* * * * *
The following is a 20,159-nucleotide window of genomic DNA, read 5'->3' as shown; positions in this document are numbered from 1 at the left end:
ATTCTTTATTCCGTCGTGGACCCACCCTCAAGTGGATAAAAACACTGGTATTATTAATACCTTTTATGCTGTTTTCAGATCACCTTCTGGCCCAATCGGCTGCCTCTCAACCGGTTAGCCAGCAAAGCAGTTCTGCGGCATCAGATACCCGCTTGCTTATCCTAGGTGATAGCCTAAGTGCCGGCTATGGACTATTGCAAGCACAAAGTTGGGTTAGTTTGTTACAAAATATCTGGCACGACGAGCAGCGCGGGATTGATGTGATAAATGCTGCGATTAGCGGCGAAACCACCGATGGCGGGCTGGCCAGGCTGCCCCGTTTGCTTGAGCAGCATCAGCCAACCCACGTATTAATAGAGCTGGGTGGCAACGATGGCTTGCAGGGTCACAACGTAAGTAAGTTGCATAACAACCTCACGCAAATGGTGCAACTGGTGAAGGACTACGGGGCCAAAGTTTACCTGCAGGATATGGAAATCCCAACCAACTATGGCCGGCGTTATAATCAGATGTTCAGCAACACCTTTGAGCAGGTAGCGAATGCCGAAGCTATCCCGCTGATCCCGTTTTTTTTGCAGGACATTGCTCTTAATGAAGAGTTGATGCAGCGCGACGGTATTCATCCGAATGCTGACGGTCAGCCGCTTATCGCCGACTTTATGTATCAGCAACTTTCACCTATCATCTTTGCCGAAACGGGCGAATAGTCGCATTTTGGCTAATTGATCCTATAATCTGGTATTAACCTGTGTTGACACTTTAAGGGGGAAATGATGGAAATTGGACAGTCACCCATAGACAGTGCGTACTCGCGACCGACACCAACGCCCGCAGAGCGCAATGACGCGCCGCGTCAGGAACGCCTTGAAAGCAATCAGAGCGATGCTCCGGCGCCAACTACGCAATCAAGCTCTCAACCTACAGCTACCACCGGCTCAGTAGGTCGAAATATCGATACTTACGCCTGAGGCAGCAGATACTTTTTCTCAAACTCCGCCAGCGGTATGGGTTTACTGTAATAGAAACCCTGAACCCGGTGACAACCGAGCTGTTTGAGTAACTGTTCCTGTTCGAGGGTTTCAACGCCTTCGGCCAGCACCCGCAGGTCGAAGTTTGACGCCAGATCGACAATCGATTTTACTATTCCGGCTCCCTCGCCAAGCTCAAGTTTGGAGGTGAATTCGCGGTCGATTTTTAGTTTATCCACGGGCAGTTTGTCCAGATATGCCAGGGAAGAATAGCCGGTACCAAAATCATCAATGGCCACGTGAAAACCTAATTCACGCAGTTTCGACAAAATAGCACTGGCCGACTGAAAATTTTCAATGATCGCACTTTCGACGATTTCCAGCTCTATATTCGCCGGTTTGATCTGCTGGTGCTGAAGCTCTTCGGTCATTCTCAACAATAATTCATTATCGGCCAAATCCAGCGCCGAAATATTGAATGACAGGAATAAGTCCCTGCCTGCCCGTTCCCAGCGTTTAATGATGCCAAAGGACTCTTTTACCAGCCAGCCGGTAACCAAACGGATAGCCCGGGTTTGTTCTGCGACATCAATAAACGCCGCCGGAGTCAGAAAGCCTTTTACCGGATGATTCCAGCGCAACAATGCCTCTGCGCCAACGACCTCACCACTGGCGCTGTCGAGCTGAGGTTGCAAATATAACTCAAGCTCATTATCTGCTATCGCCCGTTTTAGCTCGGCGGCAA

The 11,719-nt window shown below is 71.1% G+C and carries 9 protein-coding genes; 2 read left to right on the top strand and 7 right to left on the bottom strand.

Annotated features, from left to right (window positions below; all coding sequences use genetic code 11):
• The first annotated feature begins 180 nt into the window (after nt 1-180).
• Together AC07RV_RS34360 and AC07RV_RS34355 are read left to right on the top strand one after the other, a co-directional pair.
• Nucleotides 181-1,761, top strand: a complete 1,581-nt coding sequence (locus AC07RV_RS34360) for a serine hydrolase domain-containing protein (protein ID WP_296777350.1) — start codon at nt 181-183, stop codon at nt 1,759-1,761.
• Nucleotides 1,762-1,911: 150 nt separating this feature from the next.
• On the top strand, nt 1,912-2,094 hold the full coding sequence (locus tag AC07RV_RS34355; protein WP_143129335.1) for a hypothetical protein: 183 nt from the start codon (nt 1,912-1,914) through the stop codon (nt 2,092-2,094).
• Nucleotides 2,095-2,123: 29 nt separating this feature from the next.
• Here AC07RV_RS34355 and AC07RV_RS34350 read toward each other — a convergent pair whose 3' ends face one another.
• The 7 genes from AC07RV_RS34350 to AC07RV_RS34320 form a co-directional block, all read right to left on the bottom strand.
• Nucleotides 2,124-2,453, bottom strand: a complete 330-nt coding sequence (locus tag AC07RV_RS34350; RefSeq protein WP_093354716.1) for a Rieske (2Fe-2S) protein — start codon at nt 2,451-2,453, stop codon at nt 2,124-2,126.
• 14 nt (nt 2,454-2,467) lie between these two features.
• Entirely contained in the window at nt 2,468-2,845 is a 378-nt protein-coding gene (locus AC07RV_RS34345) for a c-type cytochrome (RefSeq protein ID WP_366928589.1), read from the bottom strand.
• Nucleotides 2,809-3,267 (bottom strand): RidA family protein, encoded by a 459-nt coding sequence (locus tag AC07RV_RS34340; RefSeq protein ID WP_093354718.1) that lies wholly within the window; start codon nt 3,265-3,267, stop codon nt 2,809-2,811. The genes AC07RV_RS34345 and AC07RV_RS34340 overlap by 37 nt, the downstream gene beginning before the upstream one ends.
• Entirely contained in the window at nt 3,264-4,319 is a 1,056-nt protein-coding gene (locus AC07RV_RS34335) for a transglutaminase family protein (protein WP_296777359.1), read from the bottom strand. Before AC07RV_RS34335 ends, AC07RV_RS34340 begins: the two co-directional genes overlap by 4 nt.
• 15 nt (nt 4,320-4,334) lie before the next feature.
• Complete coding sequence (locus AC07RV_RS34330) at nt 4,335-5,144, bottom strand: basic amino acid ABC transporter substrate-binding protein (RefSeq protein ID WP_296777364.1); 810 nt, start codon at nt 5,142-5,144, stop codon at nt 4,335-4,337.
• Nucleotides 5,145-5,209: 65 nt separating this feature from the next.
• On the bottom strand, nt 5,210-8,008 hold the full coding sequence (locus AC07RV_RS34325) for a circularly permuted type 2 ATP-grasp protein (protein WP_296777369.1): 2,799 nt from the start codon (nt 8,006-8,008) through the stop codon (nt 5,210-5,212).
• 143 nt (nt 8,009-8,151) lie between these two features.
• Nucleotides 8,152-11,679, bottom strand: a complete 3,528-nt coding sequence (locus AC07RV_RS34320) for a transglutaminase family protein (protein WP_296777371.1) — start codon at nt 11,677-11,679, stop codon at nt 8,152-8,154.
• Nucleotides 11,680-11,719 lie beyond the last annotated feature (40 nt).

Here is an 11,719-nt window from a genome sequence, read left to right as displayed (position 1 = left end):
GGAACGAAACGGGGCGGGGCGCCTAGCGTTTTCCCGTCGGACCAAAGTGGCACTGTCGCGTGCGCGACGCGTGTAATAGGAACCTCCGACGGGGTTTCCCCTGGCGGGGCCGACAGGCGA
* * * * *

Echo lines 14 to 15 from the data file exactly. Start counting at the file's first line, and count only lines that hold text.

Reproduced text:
• 14 nt (nt 2,454-2,467) lie between these two features.
• Entirely contained in the window at nt 2,468-2,845 is a 378-nt protein-coding gene (locus AC07RV_RS34345) for a c-type cytochrome (RefSeq protein ID WP_366928589.1), read from the bottom strand.